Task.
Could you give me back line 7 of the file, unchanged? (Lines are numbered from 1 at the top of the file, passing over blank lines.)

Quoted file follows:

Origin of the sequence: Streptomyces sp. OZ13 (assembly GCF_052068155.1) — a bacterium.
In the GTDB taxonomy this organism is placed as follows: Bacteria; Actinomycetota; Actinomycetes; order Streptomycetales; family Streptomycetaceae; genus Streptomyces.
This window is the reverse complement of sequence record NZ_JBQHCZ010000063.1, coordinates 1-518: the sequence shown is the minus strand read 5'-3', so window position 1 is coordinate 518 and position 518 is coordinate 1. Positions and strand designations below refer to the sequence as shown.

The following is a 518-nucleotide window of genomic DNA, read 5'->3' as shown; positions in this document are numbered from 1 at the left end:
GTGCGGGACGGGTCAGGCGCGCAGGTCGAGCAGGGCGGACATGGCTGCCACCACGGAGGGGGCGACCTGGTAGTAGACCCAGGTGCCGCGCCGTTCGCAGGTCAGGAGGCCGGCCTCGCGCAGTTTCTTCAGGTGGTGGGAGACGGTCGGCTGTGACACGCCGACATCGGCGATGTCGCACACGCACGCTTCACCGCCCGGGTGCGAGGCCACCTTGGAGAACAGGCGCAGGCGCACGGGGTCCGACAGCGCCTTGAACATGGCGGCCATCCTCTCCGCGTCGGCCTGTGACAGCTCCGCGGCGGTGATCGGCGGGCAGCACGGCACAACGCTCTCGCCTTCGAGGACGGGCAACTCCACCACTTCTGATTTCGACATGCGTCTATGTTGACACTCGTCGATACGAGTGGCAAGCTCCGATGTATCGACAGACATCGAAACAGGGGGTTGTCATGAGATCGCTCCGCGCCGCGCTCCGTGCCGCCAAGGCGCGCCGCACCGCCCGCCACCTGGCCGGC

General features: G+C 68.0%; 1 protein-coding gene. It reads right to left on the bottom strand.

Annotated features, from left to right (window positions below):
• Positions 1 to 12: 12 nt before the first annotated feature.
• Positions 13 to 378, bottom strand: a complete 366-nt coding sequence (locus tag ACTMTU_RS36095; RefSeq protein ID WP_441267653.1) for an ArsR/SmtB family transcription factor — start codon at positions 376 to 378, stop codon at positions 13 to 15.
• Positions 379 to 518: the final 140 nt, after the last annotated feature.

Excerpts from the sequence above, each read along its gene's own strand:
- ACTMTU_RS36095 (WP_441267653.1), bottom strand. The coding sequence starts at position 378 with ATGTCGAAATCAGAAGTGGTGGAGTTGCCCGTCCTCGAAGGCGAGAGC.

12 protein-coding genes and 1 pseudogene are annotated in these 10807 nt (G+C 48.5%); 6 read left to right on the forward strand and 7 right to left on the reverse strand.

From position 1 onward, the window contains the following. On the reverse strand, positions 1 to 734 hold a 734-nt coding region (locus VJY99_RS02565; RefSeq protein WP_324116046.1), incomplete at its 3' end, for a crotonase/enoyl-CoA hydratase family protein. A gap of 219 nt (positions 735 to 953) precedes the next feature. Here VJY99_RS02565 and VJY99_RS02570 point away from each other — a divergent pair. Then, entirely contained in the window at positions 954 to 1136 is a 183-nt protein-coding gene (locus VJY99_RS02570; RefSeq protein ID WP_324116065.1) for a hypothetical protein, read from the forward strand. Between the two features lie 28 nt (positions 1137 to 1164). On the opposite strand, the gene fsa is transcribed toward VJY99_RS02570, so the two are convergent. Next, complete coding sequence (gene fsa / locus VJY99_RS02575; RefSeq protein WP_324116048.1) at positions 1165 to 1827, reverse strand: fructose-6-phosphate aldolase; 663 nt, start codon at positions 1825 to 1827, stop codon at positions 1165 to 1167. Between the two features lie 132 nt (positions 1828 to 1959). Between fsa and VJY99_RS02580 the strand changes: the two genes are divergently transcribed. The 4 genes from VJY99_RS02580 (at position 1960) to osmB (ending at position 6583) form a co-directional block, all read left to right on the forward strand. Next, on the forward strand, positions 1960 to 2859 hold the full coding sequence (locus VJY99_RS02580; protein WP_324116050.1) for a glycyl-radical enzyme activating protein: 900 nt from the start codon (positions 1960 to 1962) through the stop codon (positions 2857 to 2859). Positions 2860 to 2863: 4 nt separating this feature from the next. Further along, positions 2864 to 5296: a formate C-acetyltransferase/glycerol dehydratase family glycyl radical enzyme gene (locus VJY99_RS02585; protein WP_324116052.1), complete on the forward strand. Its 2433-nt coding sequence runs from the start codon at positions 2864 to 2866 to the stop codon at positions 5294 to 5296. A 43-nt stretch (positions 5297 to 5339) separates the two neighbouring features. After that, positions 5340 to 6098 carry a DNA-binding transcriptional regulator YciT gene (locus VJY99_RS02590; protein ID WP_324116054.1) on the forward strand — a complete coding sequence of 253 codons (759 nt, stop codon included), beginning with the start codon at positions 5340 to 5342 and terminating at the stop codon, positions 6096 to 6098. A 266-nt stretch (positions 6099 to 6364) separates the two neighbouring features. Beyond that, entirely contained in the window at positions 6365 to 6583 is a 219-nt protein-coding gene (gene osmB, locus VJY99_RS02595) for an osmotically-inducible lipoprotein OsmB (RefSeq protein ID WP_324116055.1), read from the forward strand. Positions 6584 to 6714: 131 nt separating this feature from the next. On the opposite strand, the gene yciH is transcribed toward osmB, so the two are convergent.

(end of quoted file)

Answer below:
Annotated features, from left to right (window positions below):